Cape Town — Parliament has paid tribute to Judge Arthur Chaskalson, South Africa's former Chief Justice and first President of the Constitutional Court.
Justice Chaskalson passed away on Saturday after battling with leukaemia. President Jacob Zuma is expected to address a memorial service in Johannesburg this afternoon.
Parliament called Justice Chaskalson one of South Africa's extraordinary sons, praising him for selflessly serving the cause of social justice, non-racialism and democracy.
Justice Chaskalson was born in November 1931. His life was a story of human excellence and achievement.
"He was an unyielding force for good and his life's purpose was to remake South Africa into a just and free beacon of hope for the oppressed.
"He succeeded in this mission. He constructed, together with others, an unshakeable foundation which has come to define our place as a proud member of the nations of the world," said Parliament in a statement on Tuesday.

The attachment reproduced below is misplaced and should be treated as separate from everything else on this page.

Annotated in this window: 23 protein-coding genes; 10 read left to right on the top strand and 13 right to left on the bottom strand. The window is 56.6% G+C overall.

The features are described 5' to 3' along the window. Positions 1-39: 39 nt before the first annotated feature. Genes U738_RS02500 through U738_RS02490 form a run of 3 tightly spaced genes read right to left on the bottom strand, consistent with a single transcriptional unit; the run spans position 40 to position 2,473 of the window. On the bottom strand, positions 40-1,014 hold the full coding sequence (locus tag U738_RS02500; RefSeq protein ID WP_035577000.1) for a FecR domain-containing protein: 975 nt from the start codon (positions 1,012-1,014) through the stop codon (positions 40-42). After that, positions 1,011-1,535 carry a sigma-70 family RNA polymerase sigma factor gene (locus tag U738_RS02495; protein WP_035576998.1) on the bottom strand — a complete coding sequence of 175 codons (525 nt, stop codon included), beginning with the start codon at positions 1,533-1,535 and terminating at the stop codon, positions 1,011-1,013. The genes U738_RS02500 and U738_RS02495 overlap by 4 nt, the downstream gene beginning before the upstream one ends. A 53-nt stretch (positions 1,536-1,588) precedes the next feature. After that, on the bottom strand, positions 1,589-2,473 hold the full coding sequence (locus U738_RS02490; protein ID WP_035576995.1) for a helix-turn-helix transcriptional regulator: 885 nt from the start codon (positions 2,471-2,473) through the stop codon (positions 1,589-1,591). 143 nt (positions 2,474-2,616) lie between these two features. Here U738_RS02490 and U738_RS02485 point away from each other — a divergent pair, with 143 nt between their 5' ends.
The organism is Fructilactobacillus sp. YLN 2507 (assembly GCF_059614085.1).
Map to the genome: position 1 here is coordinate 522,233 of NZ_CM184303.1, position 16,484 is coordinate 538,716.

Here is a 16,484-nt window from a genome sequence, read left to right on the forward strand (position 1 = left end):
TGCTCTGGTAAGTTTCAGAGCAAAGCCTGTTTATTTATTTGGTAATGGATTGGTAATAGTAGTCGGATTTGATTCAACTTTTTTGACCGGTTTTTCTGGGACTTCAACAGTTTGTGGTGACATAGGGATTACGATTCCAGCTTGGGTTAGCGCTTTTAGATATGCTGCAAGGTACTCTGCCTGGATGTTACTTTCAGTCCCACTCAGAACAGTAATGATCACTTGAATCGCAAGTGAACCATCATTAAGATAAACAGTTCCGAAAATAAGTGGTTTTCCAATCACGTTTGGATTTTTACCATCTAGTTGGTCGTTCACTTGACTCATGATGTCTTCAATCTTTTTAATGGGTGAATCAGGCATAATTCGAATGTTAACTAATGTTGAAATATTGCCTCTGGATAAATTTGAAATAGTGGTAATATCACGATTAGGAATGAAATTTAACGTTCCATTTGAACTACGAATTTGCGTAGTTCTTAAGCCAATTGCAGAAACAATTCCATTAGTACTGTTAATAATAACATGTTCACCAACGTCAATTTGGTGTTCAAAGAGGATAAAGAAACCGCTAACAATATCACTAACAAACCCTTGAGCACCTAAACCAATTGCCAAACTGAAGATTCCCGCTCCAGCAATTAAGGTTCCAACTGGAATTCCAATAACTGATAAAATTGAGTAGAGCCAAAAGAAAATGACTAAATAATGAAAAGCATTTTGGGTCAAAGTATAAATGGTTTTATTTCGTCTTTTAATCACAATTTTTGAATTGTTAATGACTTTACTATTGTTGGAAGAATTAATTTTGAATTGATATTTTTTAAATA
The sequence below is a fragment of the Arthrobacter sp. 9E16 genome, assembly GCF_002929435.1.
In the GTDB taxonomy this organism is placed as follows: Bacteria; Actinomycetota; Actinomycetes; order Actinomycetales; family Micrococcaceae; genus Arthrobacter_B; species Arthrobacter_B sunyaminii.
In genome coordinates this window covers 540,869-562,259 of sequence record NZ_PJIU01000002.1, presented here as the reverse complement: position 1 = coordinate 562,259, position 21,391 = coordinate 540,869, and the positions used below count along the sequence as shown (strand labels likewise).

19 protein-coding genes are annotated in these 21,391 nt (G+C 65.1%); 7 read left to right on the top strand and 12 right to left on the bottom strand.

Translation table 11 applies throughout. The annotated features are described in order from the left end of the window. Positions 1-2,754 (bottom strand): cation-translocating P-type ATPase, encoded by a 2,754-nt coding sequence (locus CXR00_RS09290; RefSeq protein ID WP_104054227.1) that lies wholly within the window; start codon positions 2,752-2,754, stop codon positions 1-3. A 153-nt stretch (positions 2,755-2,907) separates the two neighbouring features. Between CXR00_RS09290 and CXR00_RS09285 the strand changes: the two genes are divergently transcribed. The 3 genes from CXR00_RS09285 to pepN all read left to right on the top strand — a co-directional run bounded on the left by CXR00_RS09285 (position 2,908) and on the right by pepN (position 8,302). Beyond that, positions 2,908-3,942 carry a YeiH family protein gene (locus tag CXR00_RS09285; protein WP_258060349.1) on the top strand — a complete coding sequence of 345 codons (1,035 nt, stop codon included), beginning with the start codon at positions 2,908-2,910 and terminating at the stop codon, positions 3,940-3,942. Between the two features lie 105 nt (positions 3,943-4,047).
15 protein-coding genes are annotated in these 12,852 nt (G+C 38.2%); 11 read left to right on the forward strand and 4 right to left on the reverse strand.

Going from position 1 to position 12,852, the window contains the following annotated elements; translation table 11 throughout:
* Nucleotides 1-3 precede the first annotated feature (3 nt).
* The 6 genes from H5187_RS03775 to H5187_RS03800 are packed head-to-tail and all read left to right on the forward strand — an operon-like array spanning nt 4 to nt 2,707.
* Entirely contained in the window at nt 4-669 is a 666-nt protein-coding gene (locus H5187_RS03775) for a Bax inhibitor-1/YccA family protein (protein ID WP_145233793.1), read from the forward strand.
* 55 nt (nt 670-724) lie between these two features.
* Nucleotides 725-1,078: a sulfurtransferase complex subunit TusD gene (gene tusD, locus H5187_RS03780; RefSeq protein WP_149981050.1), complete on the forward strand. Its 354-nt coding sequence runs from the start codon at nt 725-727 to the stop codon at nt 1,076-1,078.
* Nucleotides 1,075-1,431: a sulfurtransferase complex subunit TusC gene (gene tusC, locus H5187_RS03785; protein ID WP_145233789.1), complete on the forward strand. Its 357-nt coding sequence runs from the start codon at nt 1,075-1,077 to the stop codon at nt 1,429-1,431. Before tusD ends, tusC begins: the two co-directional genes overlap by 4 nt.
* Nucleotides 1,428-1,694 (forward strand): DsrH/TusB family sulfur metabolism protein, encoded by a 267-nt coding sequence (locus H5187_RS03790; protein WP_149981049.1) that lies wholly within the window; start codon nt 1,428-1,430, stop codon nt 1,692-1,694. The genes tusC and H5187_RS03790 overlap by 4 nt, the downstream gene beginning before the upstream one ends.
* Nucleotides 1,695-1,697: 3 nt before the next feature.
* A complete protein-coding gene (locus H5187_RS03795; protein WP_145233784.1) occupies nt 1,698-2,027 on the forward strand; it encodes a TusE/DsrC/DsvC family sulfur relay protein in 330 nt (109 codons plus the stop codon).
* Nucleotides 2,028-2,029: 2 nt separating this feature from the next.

Reflecting on his passing, Parliament said Judge Chaskalson had had many moments in his life which brought much joy and pain.
He was in the legal team at the Rivonia trial in 1963 that defended 10 African National Congress leaders, including former President Nelson Mandela.
Decades later he was to be the one to invest in Nelson Mandela as the country's first democratically elected President.
In his relentless pursuit for justice and human rights for all South Africans, he founded the Legal Resources Centre, a non-profit organisation at the forefront of fighting a number of human rights abuse cases during apartheid rule.
It followed, then, that he would contribute significantly to crafting our current constitutional democracy, in which all, including Parliament, is subservient to the Constitution and its Bill of Rights.
He was a deserving recipient of a number of high profile national and international awards, including the award of Supreme Counsellor of the Baobab (gold), a national honour, for his dedication to humanity and his dedication to the nation.
"His death, coming mere days after that of another noble contributor to the our democracy, former University of the Western Cape rector and vice-chancellor Professor Jakes Gerwel, is even more poignant because it reminds us afresh of the long road we have travelled - and must still travel - towards realising our goal of a South Africa in which everyone is free to fulfil their destiny," Parliament said.